3. For the Statement ID (SID) Allow use of the key, add the ARN of the EC2 instance role in the other account. This can be found in the CloudFormation templates as an output called ApacheServerInstanceRole, as shown in Figure 5. The Statement should look something like this:
                "Sid": "Allow use of the key",
                "Effect": "Allow",
                "Principal": {
                    "AWS": [
                        "arn:aws:iam::<AccountID with CA>:role/<Apache Server Instance Role>",
                        "arn:aws:iam:<Second AccountID>:role/<Apache Server Instance Role>"
                "Action": [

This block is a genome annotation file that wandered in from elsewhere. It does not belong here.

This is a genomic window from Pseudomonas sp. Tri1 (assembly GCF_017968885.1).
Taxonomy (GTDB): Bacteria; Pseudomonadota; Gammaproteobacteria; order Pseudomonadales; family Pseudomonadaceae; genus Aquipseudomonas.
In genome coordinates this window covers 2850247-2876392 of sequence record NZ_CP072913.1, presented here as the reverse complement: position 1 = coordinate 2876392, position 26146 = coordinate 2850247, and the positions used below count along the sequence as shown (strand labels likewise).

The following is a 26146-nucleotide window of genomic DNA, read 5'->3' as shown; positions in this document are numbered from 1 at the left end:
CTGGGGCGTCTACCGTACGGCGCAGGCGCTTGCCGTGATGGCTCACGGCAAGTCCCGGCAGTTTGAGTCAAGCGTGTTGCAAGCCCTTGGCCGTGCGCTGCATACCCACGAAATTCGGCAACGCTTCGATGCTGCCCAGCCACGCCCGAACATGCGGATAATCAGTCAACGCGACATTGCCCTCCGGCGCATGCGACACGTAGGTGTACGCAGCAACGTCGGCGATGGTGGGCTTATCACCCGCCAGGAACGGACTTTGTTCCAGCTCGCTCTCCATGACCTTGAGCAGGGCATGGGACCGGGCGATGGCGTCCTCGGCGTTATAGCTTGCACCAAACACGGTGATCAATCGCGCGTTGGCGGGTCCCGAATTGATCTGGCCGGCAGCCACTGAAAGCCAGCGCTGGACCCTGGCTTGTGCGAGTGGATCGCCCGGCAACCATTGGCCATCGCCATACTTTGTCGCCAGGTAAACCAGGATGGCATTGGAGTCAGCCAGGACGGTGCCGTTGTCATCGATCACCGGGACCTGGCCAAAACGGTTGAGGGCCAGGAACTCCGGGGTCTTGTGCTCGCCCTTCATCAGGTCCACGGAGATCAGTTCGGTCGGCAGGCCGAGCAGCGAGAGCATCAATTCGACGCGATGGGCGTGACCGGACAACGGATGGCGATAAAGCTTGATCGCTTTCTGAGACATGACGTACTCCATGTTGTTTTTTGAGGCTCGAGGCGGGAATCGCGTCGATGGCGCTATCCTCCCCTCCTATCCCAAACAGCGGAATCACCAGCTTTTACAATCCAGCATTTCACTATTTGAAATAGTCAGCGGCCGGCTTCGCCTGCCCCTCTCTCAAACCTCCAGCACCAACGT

"Resource": "*"

Your second account now has permissions to pull down the secret and certificate to the Apache Server. Follow the same steps described in the earlier section, “Deploy to an end entity.” Test rotating the secret the same way, and make sure the validity period has changed. You may notice that you didn’t get an email notifying you of renewal. This is because the certificate isn’t issued by ACM.

In this demonstration, you may have noticed you didn’t create resources that pull down the secret in different Regions, just in different accounts. If you want to deploy certificates in different Regions from the one where you create the secret, the process is exactly the same as what we described here. You don’t need to do anything else to accomplish provisioning and deploying in different Regions.

Clean up resources

Finally, delete the resources you created in the earlier steps, in order to avoid additional charges described in the section, “Solution cost.”

To delete all the resources created: